International Phonetic Alphabet (IPA)
The scale that functions as the basis of a musical composition.
The part of the vocal tract that contains the vocal folds.
larynx (or voice box)
In the production of consonants, the nature of the restriction of airflow in the vocal tract.
manner of articulation
In the perception of speech sounds, when auditory and visual stimuli conflict, the auditory system tends to compromise on a perception that shares features with both the seen and the heard stimuli; if no good compromise perception is available, either the conflict is resolved in favor of the visual stimulus or there is a conflicting perceptual experience.
A sequence of musical notes arranged in a particular rhythmic pattern, which listeners perceive as a single, recognizable unit.
melody (or tune)
A sequence of notes in which the fundamental frequency of the last note is double the fundamental frequency of the first note.
The uppermost part of the throat.
For any particular sequence of phonemes, the chances that the sequence occurs at the start of a word, in the middle of a word, at the end of a word, or across the boundary between two words.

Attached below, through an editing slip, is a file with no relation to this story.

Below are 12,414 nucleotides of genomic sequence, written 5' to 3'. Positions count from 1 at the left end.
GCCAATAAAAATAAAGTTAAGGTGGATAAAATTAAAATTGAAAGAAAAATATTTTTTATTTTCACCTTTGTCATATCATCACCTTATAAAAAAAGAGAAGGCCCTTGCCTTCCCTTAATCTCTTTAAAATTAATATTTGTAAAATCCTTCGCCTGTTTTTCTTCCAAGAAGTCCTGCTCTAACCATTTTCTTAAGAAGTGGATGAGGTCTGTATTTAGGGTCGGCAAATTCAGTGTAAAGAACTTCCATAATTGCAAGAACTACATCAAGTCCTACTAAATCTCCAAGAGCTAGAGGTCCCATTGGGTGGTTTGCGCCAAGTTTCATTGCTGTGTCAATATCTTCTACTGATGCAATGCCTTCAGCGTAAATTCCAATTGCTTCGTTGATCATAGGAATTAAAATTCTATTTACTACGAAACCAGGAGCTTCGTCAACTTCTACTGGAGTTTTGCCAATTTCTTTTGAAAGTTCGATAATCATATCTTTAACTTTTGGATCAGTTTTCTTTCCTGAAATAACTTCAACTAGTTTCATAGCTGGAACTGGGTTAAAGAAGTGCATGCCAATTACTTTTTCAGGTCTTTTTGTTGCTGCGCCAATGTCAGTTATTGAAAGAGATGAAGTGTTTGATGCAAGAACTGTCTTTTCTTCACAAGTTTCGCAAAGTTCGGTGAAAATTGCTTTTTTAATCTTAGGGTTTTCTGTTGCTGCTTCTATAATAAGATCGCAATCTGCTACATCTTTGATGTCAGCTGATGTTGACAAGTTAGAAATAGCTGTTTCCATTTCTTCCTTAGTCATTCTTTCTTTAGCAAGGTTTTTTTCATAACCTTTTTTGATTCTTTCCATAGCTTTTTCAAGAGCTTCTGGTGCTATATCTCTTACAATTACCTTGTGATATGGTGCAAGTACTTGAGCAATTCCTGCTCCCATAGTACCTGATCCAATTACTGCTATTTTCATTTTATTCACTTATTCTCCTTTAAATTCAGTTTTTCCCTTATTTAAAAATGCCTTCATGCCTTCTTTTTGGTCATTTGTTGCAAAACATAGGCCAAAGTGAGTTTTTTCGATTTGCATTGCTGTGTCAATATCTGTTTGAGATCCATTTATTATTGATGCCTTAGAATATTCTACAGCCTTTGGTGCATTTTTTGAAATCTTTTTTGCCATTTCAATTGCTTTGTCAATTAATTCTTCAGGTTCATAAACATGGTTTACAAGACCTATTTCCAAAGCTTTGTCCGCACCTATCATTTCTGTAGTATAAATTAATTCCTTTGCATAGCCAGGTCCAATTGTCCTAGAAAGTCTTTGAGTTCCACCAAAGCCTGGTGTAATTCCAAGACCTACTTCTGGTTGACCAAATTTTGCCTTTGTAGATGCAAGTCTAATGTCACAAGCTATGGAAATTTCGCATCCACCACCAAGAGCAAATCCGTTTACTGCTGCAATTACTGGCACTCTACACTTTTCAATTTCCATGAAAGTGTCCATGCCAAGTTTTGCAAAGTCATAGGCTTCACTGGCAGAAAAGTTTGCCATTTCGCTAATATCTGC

phoneme transition probabilities
The smallest units of sound that, if changed, would change the meaning of a word.
The voice onset time at which a stop consonant transitions from being mainly perceived as voiced to being mainly perceived as voiceless.
A kind of perceptual completion in which listeners seem to perceive obscured or missing speech sounds.
In the production of consonants, the point in the vocal tract at which airflow is restricted, described in terms of the anatomical structures involved in creating the restriction.
place of articulation
The time for a sound to decay effectively to zero.
reverberation time (RT)
The temporal patterning of events in a musical composition, encompassing tempo, beat, and meter.
A particular subset of the notes in an octave.
The 12 proportionally equivalent intervals between the notes in an octave.
A graph that includes the dimensions of frequency, amplitude, and time, showing how the frequencies corresponding to each vowel sound in an utterance change over time.
Two versions of the same melody, containing the same intervals but starting at different notes.
A flap of tissue that hangs off the posterior edge of the soft palate; it can close off the nasal cavity.
A pair of membranes within the larynx.
vocal folds (or vocal cords)
In the production of stop consonants, the interval between the initial burst of frequencies and the onset of voicing.
voice onset time (VOT)
In the production of consonants, specifies whether the vocal folds are vibrating or not (i.e., whether the consonant is voiced or voiceless).
Speech sounds produced with a relatively unrestricted flow of air through the pharynx and oral cavity.